That Certain Feeling
Sung training has two major parts. Mind/body coordination and rooting skills. In the beginning, to train Sung, we embark upon a process of consciously finding and relieving unintentional tension in the body in order to facilitate more freedom of movement and articulation of the joint structures. In short, becoming aware of the unnecessary and excessive tonus in our flexors and extensors and letting go of any tension that is unnecessary. Once we can do this we can let the body "settle" in with gravity and develop a dynamic stability called rooting energy.
We must not collapse to learn Sung. We strive for a harmonic but dynamic balance of flexion in the protagonist muscles, coupled with an equal release and extension in the opposing antagonistic muscle structures. When correct kinetic equilibrium is achieved, the antagonistic muscles will be releasing tension in a balanced, dynamic action with the flexors of the protagonist muscles. There will be achieved a true Baguazhang flow state in the action. The relaxing muscles will act like yin flowing smoothly in harmony with the flexing muscles, yang; just as in the Chinese philosophical principle of the taiji symbolism.
The first part of Sung is mental and physical. You learn to feel these changes at all levels of muscular activity during your movements. This is no small feat, because Baguazhang is a dynamic and moving exercise and the muscles are constantly changing, relaxing, stretching, and flexing. This is one of the reasons for doing the form slowly. You have the time to use your mind to scan the body for areas where you are holding muscles (not used in the present action) that contain non-essential tension and to release it.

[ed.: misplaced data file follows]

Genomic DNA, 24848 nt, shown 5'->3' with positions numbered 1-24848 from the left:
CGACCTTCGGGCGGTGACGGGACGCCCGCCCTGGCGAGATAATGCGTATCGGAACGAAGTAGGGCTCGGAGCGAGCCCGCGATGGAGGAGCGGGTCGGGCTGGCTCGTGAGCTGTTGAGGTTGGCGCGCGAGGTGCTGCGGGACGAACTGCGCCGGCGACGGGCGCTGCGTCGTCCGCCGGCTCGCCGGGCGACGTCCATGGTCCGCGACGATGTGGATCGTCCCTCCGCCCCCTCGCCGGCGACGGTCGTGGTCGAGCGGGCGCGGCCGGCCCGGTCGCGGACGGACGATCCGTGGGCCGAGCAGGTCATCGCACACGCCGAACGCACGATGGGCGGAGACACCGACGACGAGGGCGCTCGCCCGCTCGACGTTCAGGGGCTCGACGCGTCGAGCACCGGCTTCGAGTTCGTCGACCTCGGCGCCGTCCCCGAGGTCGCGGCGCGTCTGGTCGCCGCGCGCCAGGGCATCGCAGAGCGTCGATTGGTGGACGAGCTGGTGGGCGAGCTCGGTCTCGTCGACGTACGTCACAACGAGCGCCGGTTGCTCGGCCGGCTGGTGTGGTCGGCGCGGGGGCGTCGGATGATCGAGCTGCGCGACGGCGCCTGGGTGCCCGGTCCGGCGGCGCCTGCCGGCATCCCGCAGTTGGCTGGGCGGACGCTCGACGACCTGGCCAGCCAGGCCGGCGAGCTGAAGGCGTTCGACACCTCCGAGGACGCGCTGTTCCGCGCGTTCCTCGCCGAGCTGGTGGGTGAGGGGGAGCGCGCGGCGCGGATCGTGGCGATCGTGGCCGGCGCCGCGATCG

To attain Sung the mind must be disciplined. It is necessary to be fully present in the now moment. To be aware of each and every action you are making as you do the form. There must be, especially for the beginner, no distracting thoughts that bring on anxiety or tension.
Rooting and Sung
Yang, Cheng-Fu, in his twelve important points says, "To sink (zhen) is really the second step of Sung. Originally, the two were merged in one concept. To sink means to become stable by emptying strength from the upper torso into your legs. If you remain stiff in the upper body, your body will float and you can be easily toppled." This statement again bears out the Chinese calligraphic concept of Sung being a pine. The pine is tall and straight. Most of its weight is in the lower trunk and the enormous root sunk deeply into the earth.
Sinking or rooting does not mean that you press the body downward into the earth. Sinking is more a psychophysical concept. It is correct posture. Standing straight like the pine tree and a letting go of tension in the upper body so that the weight is carried directly over the center of gravity line located in the pelvis. When you do this the body naturally sinks.
It is important not to equate sinking with compressing. Your spine should be lifting upward when sinking, with the vertebrae and other joints opening, not pressing together. If you compress the spine, then you can damage the shock absorbing disks between each vertebra. If you stretch the spine as you "sink", you will increase their elasticity and strength, resulting in a suppler waist and flexible back.